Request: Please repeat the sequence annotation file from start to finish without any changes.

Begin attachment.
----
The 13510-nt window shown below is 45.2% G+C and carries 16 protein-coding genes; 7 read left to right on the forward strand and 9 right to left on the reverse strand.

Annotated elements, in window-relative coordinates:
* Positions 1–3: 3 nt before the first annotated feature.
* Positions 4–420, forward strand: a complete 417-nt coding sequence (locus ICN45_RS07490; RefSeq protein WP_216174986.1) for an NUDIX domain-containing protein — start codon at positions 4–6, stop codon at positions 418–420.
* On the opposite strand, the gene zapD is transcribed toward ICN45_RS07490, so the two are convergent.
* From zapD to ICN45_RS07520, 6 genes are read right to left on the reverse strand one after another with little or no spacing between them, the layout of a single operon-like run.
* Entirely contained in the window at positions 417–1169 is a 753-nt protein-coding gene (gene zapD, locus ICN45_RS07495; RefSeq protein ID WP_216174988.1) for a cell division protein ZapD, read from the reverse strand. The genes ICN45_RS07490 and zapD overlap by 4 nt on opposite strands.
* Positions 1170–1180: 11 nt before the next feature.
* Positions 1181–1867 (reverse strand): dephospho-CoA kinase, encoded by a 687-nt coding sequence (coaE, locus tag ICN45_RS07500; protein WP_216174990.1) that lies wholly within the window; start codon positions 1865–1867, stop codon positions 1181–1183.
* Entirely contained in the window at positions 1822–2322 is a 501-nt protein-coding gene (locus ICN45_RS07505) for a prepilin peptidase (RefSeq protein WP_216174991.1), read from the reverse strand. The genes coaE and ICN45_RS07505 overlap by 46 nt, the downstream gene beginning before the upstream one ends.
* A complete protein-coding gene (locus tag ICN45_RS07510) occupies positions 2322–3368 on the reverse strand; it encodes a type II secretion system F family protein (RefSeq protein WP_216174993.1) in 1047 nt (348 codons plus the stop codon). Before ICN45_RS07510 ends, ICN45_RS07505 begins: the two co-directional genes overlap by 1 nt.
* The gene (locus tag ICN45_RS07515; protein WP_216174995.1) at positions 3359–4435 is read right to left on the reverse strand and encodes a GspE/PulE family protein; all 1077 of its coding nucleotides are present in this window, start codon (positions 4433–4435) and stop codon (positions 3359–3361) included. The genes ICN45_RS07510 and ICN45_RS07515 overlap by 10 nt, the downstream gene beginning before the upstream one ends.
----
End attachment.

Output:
The 13510-nt window shown below is 45.2% G+C and carries 16 protein-coding genes; 7 read left to right on the forward strand and 9 right to left on the reverse strand.

Annotated elements, in window-relative coordinates:
* Positions 1–3: 3 nt before the first annotated feature.
* Positions 4–420, forward strand: a complete 417-nt coding sequence (locus ICN45_RS07490; RefSeq protein WP_216174986.1) for an NUDIX domain-containing protein — start codon at positions 4–6, stop codon at positions 418–420.
* On the opposite strand, the gene zapD is transcribed toward ICN45_RS07490, so the two are convergent.
* From zapD to ICN45_RS07520, 6 genes are read right to left on the reverse strand one after another with little or no spacing between them, the layout of a single operon-like run.
* Entirely contained in the window at positions 417–1169 is a 753-nt protein-coding gene (gene zapD, locus ICN45_RS07495; RefSeq protein ID WP_216174988.1) for a cell division protein ZapD, read from the reverse strand. The genes ICN45_RS07490 and zapD overlap by 4 nt on opposite strands.
* Positions 1170–1180: 11 nt before the next feature.
* Positions 1181–1867 (reverse strand): dephospho-CoA kinase, encoded by a 687-nt coding sequence (coaE, locus tag ICN45_RS07500; protein WP_216174990.1) that lies wholly within the window; start codon positions 1865–1867, stop codon positions 1181–1183.
* Entirely contained in the window at positions 1822–2322 is a 501-nt protein-coding gene (locus ICN45_RS07505) for a prepilin peptidase (RefSeq protein WP_216174991.1), read from the reverse strand. The genes coaE and ICN45_RS07505 overlap by 46 nt, the downstream gene beginning before the upstream one ends.
* A complete protein-coding gene (locus tag ICN45_RS07510) occupies positions 2322–3368 on the reverse strand; it encodes a type II secretion system F family protein (RefSeq protein WP_216174993.1) in 1047 nt (348 codons plus the stop codon). Before ICN45_RS07510 ends, ICN45_RS07505 begins: the two co-directional genes overlap by 1 nt.
* The gene (locus tag ICN45_RS07515; protein WP_216174995.1) at positions 3359–4435 is read right to left on the reverse strand and encodes a GspE/PulE family protein; all 1077 of its coding nucleotides are present in this window, start codon (positions 4433–4435) and stop codon (positions 3359–3361) included. The genes ICN45_RS07510 and ICN45_RS07515 overlap by 10 nt, the downstream gene beginning before the upstream one ends.